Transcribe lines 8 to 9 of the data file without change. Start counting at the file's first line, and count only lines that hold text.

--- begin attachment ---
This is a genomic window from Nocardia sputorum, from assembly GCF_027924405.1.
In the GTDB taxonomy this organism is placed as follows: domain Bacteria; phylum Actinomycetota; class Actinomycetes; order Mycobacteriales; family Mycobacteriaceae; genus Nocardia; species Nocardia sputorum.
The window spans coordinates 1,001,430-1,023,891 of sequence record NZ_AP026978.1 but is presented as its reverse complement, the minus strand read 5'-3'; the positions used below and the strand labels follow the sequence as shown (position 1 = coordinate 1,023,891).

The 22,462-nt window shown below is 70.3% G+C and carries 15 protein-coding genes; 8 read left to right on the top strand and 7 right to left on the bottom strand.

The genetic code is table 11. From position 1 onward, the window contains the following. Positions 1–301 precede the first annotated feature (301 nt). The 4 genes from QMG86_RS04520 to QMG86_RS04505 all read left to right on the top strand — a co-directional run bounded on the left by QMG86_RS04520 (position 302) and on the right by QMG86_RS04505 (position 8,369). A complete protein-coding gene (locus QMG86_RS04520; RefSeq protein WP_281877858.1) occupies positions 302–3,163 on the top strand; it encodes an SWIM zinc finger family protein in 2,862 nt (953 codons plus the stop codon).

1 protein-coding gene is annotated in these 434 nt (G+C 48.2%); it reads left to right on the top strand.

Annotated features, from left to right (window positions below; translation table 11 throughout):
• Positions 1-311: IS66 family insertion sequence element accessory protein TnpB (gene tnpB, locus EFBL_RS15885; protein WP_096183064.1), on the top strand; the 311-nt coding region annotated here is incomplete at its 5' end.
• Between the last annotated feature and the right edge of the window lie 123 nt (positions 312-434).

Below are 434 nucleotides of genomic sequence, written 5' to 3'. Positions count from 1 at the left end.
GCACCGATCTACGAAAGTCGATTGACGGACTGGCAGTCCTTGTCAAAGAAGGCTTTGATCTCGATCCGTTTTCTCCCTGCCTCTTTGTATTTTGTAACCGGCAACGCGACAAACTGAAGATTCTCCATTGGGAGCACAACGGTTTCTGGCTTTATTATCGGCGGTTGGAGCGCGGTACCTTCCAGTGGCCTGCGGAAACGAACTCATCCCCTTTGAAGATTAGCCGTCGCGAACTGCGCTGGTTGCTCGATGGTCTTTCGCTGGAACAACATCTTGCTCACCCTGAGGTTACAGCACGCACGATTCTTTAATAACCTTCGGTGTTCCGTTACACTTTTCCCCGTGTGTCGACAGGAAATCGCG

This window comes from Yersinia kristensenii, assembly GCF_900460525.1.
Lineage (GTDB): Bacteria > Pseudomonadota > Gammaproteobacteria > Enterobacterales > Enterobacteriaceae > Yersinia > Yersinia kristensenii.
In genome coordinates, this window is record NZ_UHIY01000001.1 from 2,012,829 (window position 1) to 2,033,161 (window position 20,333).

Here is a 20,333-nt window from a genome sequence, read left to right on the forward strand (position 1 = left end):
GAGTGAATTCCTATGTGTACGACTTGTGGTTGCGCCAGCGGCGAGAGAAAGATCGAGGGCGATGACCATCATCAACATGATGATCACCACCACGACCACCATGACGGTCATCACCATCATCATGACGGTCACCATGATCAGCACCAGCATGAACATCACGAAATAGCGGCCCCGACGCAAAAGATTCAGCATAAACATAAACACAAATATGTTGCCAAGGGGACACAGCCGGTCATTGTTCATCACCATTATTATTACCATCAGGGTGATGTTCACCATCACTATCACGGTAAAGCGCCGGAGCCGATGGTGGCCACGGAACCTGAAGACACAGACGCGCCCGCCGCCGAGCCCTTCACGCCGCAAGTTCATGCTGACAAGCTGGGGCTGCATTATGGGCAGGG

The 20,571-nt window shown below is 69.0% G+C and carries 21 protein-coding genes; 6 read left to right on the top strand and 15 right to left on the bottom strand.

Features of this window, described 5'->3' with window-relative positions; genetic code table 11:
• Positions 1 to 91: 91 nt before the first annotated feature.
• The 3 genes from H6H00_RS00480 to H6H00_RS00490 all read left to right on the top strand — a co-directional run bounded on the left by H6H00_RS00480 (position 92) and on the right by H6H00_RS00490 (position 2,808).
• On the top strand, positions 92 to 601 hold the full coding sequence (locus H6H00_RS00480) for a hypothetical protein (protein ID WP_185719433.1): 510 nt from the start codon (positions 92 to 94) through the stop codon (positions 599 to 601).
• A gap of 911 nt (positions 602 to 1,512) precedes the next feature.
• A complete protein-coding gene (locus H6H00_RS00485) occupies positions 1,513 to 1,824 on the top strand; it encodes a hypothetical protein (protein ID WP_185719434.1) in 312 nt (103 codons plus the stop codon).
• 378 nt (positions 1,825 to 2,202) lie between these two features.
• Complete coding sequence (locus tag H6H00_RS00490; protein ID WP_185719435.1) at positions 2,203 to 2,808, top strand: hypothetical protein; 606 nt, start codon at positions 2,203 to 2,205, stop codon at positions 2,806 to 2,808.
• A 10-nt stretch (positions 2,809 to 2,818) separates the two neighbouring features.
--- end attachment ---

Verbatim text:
• Positions 1-311: IS66 family insertion sequence element accessory protein TnpB (gene tnpB, locus EFBL_RS15885; protein WP_096183064.1), on the top strand; the 311-nt coding region annotated here is incomplete at its 5' end.
• Between the last annotated feature and the right edge of the window lie 123 nt (positions 312-434).